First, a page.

If all works according to plans, international cricket including India will resume in Sri Lanka by July with Bangladesh in line to join the bandwagon.
However, neither the BCCI nor the Bangladesh Cricket Board (BCB) have confirmed their tours, which will have to involve substantial logistical challenges, including quarantine measures in place, in light of the coronavirus pandemic.
"We have made inquiries from both the India and Bangladesh boards and are awaiting a response from them," SLC CEO Ashley de Silva told ESPNcricinfo. "As of now, those series haven't been postponed."
Earlier last week a report stated that the Sri Lankan cricket board had indicated its willingness to play the limited over series in late July in an email and are awaiting a reply from BCCI.
"Sri Lanka Cricket has sent an e-mail to their counterparts at Board of Control for Cricket in India requesting the possibility of resuming bilateral cricket later in July," the report said.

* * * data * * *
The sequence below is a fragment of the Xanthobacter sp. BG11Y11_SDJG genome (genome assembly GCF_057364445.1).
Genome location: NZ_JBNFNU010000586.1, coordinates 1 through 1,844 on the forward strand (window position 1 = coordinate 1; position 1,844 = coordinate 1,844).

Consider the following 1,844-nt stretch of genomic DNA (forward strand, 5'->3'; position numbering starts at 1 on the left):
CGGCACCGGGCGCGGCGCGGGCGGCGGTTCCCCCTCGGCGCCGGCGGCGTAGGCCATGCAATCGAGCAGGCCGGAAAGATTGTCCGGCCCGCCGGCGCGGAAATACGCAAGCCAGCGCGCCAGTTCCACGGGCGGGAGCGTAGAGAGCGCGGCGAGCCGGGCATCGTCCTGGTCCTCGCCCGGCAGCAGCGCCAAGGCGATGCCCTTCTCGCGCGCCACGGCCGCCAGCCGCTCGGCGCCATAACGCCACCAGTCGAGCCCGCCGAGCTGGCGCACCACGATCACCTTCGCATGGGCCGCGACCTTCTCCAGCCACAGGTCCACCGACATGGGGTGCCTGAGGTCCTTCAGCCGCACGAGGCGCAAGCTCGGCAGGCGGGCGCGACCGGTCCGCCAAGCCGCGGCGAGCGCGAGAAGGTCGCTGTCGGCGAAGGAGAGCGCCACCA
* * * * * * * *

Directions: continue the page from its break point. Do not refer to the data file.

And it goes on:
India were scheduled to tour Sri Lanka in June for three ODIs and three T20Is, followed by Bangladesh who were scheduled to play three Tests which are part of the World Test Championship.
In the situation, government approval in Sri Lanka is essential as relaxing travel restrictions and providing bio-secure environments for the players is essential.
BCCI treasurer Arun Dhumal has said that until the Indian government gives teams permission to travel, the board cannot do much.
BCB CEO Nizamuddin Chowdhury, meanwhile, told ESPNcricinfo, "We have to look at traveling restrictions in Bangladesh, and the quarantine protocols in both countries. We are in discussion [with the SLC], so all the factors will come into play. We have to be mindful of the players' readiness, too, but that's going to happen. The players will get back to training, but we have to figure out other details about this tour."
Sri Lanka has already postponed two home tours - a two-Test series against England, which may now take place in January next year, according to de Silva, as well as limited-overs series against South Africa.
Sri Lanka themselves have begun relaxing regulations internally and SLC are confident their mid-year plans are viable as the number of active cases is less than 500 and has stayed steady for close to a fortnight.